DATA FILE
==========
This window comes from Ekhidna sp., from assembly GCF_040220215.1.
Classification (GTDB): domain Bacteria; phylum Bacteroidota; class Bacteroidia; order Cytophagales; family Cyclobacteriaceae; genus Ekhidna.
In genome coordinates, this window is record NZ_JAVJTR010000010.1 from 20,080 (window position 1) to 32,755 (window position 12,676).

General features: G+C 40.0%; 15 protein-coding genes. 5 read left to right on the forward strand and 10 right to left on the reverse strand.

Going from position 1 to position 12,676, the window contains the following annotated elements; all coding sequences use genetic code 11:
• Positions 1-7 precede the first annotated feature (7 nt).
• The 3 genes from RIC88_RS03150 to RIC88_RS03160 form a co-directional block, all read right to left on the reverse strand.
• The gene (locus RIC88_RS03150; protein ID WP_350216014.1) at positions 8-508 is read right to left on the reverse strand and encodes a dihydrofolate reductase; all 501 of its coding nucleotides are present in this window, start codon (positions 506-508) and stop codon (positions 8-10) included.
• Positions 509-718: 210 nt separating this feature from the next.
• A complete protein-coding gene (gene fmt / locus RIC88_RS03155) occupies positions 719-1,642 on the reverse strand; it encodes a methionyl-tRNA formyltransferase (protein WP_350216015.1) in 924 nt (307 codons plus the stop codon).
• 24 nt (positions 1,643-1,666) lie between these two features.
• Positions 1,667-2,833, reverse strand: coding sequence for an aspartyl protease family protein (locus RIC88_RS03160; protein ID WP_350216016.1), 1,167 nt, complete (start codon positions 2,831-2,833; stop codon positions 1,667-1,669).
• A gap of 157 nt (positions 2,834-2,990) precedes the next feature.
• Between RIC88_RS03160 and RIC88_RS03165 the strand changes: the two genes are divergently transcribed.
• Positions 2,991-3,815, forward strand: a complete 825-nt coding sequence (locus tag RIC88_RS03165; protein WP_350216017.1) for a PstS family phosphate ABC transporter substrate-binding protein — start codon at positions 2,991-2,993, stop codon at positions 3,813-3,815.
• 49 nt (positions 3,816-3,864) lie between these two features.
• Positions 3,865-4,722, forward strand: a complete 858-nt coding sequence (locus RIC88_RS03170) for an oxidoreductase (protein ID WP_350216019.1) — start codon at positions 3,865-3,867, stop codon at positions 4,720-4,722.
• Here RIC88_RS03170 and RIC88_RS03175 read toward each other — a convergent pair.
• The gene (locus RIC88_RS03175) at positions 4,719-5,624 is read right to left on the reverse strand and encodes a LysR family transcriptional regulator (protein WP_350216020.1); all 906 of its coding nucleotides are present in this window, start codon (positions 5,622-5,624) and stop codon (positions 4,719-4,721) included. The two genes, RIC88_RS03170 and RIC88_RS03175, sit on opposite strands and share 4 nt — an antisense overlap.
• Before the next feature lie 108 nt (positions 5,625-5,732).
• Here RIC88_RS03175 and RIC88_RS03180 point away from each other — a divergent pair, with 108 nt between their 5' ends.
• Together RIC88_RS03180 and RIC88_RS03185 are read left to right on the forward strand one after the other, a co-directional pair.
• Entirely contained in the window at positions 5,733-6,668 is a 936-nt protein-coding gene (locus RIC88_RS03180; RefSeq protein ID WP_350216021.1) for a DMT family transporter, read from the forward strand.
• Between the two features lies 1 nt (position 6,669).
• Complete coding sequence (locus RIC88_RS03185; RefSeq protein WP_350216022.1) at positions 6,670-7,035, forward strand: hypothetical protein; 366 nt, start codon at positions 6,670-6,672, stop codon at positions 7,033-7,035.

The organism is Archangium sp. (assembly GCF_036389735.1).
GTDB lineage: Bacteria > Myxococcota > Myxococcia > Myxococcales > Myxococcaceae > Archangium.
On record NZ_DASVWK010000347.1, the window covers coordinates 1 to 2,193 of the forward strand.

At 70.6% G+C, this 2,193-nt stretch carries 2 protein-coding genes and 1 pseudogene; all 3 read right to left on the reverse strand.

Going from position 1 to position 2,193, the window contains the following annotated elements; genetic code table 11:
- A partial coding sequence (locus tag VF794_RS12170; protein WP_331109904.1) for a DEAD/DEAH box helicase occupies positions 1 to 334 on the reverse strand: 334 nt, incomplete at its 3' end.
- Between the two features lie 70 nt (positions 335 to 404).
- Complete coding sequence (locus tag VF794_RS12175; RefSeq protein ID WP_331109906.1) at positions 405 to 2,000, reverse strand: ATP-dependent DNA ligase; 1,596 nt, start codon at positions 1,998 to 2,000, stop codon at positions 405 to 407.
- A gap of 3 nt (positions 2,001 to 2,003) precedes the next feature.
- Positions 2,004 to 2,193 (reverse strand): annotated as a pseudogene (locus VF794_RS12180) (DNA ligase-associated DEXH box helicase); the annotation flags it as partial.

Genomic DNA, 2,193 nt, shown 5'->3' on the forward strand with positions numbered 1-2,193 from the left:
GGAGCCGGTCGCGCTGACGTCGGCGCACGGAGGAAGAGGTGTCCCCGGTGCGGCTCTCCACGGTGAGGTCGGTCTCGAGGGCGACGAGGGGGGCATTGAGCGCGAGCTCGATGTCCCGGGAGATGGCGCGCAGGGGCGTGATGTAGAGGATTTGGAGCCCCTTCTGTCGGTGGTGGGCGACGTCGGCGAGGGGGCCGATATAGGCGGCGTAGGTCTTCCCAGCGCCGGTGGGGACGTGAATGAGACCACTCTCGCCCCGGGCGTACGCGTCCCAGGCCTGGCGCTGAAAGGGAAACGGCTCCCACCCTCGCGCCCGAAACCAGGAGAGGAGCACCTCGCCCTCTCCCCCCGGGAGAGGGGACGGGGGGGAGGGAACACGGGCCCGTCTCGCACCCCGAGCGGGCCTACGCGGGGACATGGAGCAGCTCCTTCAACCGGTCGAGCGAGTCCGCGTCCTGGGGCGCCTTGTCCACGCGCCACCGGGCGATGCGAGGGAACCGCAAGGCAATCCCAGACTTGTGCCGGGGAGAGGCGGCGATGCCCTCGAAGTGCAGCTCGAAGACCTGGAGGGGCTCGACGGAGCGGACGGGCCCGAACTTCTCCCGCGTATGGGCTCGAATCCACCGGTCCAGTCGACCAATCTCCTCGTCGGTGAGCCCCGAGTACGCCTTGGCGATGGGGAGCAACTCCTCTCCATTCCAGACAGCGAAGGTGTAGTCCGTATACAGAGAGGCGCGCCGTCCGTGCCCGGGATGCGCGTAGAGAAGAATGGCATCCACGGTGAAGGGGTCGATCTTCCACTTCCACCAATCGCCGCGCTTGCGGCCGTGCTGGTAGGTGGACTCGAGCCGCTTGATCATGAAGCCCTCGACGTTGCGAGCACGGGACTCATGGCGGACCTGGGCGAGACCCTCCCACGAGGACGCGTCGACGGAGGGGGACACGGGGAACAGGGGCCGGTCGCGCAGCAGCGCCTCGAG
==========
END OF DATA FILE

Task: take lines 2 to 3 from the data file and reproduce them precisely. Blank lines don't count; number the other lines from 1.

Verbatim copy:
Classification (GTDB): domain Bacteria; phylum Bacteroidota; class Bacteroidia; order Cytophagales; family Cyclobacteriaceae; genus Ekhidna.
In genome coordinates, this window is record NZ_JAVJTR010000010.1 from 20,080 (window position 1) to 32,755 (window position 12,676).